Question of the day: Do you like the borders I draw? Do you think they add something, or do they make it harder to print. I’m just curious what other teachers think.
Valentines Day PR – pre-reading with finger numbers only, on the black keys.
Roses are Red – pre-reading with finger numbers only, on the black keys.
Chocolate Valentines Pre-reading version is played on the white keys using all the fingers.
Chocolate Valentines On the Staff came about because one of my students saw the pre-reading version and asked me to make one for her on the staff. We made it longer by playing it several times, each time in a different octave.
Here are the rest of the Valentine’s Day folk songs from my website that that I have arranged in various levels.
Love Somebody, Yes I Do – Late Elementary (with 8th notes)
Love Somebody, Yes I Do – Primer Level (5-finger position on the staff)
Love Somebody, Yes I Do – Pre-reading
There’s a Little Wheel A-Turning in My Heart – Early Intermediate (lots of hands together and some finger substitutions)
Below is the graphic I made last year. All the music on the left is now in portrait orientation!
8 Valentine Pieces
Pre-Reading Piano Set 2
The set I’m posting today has 5 more pre-reading pieces. Several of these pieces are about back to school. Two have never been posted or shared on my website, so today is their debut! The other ones I’ve posted before, but I’ve revised them to portrait orientation to use in binders.
One of the new ones is The Golden Rule. If you notice any similarities to Red Light, Green Light, or Right Hand, Left Hand, and other pieces I wrote, well, it is on purpose.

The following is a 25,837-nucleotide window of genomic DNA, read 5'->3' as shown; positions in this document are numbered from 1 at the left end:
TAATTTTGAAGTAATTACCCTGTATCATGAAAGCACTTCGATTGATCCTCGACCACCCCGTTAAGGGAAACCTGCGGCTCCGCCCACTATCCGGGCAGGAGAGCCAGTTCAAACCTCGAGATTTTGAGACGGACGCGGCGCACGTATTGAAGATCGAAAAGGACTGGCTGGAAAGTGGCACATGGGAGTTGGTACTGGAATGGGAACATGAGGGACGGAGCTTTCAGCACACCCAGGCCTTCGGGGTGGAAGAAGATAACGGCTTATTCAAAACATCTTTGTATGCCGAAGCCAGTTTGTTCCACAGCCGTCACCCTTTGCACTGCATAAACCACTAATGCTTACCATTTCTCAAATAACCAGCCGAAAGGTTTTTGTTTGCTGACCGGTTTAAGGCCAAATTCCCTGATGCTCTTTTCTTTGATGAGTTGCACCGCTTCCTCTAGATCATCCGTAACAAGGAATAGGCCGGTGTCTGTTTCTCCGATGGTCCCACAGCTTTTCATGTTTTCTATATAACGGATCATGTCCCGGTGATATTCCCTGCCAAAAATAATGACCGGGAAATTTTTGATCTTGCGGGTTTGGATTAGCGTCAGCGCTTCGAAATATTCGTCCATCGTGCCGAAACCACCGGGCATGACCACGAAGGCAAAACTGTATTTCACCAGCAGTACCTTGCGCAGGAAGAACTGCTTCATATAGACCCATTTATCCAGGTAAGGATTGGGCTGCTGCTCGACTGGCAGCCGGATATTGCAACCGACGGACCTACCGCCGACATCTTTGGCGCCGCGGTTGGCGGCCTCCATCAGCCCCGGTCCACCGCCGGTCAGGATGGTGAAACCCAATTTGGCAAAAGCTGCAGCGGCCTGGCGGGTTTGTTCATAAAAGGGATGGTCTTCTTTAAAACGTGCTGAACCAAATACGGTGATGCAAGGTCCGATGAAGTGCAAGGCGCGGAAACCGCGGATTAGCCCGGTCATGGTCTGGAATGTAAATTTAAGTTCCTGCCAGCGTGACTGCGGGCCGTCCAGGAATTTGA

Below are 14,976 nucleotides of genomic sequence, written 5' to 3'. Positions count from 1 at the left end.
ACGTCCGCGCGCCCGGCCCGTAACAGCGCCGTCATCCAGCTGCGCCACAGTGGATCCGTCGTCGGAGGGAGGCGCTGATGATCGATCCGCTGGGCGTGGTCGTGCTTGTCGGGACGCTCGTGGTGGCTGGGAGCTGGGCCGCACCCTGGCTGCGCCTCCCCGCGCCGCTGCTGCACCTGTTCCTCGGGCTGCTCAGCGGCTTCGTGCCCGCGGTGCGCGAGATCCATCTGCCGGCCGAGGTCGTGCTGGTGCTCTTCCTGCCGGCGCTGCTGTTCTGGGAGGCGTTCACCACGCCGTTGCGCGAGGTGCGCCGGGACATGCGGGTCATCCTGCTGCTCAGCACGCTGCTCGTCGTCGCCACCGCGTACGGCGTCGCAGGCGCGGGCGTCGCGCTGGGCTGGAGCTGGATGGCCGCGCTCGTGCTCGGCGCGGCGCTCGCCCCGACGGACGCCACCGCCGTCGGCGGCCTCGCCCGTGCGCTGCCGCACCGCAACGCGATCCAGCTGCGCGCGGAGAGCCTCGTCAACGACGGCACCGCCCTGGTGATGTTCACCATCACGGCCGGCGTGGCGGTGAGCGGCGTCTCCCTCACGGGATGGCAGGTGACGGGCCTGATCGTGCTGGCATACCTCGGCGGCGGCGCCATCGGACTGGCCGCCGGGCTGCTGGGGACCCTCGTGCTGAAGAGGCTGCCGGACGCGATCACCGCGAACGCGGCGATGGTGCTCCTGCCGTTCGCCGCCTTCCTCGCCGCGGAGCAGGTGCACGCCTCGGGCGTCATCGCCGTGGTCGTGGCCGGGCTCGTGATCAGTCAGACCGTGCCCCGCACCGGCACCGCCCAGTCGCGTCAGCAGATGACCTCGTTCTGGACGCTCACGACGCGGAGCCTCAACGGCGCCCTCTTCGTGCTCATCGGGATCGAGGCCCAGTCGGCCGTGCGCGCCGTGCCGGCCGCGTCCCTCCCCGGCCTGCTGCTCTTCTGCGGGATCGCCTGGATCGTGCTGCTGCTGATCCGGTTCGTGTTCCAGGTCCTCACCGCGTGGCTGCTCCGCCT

You see, I had little 4-year-old who just loved Red Light, Green Light. For an entire year he played it over and over. So I started writing new lyrics and drawing different art using the same notes in order to expand his “repertoire.” Of course he loved those, too.
Here’s the run down of today’s bundle.
- It’s October is the easiest of the set. There are no notes, just left hand finger numbers. I wrote it to give one on my students more experience in “floating” down the keyboard.
- Snail, Snail is a traditional children’s song and is the only one in the set I didn’t write. Brace the 3rd finger with the thumb and drop into the keys. Moms and Dads, don’t let your child poke at the key or play with stick fingers.
- Play The Golden Rule with firm finger tips and alternate between the left and right hand. The yellow section is hands together.
- T-Ball is for fingers 2, 3, and 4 on CDE. Keep the hands in a rounded position, drop into the keys, and keep that thumb forward, not dangling off the keys. It’s fun to wrap their fingers around a ball to show a nice rounded hand position. I have some mini promotional sports balls that I’ve collected over the years. They are good for little hands.
- Back to School is the twin to T-Ball. It uses CDE only, with fingers 2, 3, and 4, and is a great way to start learning the names of the white keys.
If you like these, check out my other post with 5 different pre-reading pieces.
If you’re able, please consider making a donation to help maintain the site. To those who support us, thank you! Your help is what maintains this site, which is dedicated to piano teachers who want to continue the legacy that has been passed to us.